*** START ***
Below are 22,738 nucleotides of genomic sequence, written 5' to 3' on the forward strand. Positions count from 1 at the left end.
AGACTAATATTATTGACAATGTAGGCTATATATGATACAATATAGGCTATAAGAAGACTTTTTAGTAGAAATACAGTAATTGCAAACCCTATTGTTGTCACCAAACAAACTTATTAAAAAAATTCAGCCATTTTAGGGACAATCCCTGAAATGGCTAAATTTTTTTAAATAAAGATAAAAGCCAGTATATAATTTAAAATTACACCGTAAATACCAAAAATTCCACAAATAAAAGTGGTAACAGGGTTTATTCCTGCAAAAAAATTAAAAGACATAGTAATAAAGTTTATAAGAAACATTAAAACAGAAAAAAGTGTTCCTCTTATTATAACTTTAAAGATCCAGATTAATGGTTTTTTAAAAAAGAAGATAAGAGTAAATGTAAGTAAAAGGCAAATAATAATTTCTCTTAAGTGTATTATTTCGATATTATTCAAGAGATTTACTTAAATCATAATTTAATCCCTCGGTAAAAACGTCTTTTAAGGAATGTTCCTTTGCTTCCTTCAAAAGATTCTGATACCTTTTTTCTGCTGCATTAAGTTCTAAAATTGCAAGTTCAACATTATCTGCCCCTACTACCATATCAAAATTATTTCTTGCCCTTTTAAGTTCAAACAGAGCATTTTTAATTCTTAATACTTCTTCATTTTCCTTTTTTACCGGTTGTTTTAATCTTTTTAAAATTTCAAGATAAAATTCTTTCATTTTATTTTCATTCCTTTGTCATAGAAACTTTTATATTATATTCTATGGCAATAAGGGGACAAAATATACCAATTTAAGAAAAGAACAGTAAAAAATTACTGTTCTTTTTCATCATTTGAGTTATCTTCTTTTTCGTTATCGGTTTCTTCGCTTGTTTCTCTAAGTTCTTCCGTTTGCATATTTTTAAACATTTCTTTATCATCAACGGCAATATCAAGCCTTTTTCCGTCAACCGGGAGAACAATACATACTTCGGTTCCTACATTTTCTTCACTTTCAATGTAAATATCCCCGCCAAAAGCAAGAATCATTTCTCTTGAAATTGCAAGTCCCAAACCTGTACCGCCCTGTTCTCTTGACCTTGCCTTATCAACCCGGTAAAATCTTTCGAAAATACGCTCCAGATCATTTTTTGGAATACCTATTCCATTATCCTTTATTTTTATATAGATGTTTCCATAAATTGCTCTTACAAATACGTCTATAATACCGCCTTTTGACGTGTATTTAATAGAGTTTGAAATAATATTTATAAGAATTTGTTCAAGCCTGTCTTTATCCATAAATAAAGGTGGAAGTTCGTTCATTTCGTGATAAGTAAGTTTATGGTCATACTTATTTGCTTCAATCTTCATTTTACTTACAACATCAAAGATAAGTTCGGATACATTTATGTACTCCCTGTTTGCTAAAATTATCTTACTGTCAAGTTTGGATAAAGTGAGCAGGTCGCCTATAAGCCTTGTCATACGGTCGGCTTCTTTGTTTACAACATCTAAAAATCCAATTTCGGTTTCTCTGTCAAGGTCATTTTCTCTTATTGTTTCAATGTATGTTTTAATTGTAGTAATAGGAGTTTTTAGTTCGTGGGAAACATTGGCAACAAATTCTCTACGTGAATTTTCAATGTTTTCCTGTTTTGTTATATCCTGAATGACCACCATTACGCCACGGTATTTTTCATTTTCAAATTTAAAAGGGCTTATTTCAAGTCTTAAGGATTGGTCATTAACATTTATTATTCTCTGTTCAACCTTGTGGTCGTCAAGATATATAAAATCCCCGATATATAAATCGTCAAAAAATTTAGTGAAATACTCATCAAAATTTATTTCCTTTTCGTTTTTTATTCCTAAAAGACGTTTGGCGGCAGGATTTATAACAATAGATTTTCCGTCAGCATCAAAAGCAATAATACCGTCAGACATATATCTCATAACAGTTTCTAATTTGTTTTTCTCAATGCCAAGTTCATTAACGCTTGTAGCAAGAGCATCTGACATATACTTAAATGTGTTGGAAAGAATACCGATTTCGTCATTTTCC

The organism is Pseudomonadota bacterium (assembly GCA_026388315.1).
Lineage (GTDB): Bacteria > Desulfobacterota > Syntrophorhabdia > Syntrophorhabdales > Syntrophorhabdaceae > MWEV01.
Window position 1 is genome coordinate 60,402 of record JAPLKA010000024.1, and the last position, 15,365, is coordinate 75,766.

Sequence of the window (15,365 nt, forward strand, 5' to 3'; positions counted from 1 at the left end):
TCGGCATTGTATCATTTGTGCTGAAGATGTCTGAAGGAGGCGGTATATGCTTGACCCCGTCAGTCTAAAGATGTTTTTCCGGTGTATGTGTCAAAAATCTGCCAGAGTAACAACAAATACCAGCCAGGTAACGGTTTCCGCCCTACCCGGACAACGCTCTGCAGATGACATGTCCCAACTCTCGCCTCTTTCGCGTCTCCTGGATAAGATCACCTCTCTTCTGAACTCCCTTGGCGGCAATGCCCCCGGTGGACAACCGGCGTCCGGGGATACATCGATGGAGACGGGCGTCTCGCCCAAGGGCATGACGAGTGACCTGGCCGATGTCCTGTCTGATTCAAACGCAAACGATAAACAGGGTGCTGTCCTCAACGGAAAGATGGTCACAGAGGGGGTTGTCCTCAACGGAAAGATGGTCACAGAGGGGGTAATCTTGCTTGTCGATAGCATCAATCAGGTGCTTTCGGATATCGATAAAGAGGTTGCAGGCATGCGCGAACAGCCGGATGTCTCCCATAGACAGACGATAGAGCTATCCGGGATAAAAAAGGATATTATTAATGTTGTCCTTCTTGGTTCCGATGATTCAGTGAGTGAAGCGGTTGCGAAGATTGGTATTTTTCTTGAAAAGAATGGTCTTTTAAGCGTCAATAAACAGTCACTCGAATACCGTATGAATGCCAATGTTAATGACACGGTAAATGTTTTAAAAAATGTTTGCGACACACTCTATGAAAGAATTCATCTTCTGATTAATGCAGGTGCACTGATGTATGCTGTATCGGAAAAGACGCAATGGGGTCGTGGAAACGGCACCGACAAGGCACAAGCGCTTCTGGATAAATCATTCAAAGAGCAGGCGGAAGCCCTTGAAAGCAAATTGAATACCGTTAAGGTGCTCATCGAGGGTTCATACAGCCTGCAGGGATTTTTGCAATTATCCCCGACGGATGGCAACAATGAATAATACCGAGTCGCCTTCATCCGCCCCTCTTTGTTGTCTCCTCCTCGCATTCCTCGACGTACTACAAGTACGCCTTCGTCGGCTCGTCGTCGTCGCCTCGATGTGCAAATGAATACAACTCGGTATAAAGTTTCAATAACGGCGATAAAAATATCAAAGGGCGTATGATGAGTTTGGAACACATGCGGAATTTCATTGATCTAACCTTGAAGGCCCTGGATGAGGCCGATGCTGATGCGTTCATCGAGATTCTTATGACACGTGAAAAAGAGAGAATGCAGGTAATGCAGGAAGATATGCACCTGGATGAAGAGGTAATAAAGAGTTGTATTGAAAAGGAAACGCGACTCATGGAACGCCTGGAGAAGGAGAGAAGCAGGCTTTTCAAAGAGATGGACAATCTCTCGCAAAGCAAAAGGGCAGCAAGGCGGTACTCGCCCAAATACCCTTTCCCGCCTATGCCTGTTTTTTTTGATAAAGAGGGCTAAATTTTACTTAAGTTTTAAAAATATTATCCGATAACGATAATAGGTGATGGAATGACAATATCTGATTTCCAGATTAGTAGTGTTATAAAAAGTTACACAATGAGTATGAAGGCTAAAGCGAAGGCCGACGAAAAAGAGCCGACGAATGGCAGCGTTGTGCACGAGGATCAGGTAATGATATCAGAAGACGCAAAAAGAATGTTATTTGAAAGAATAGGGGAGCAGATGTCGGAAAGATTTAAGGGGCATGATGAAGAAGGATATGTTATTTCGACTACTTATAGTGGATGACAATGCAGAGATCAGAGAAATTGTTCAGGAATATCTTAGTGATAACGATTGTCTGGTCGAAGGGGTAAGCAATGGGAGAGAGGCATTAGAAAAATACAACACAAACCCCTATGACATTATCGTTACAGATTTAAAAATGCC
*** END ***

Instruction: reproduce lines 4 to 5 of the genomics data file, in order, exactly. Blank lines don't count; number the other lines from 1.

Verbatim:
Lineage (GTDB): Bacteria > Desulfobacterota > Syntrophorhabdia > Syntrophorhabdales > Syntrophorhabdaceae > MWEV01.
Window position 1 is genome coordinate 60,402 of record JAPLKA010000024.1, and the last position, 15,365, is coordinate 75,766.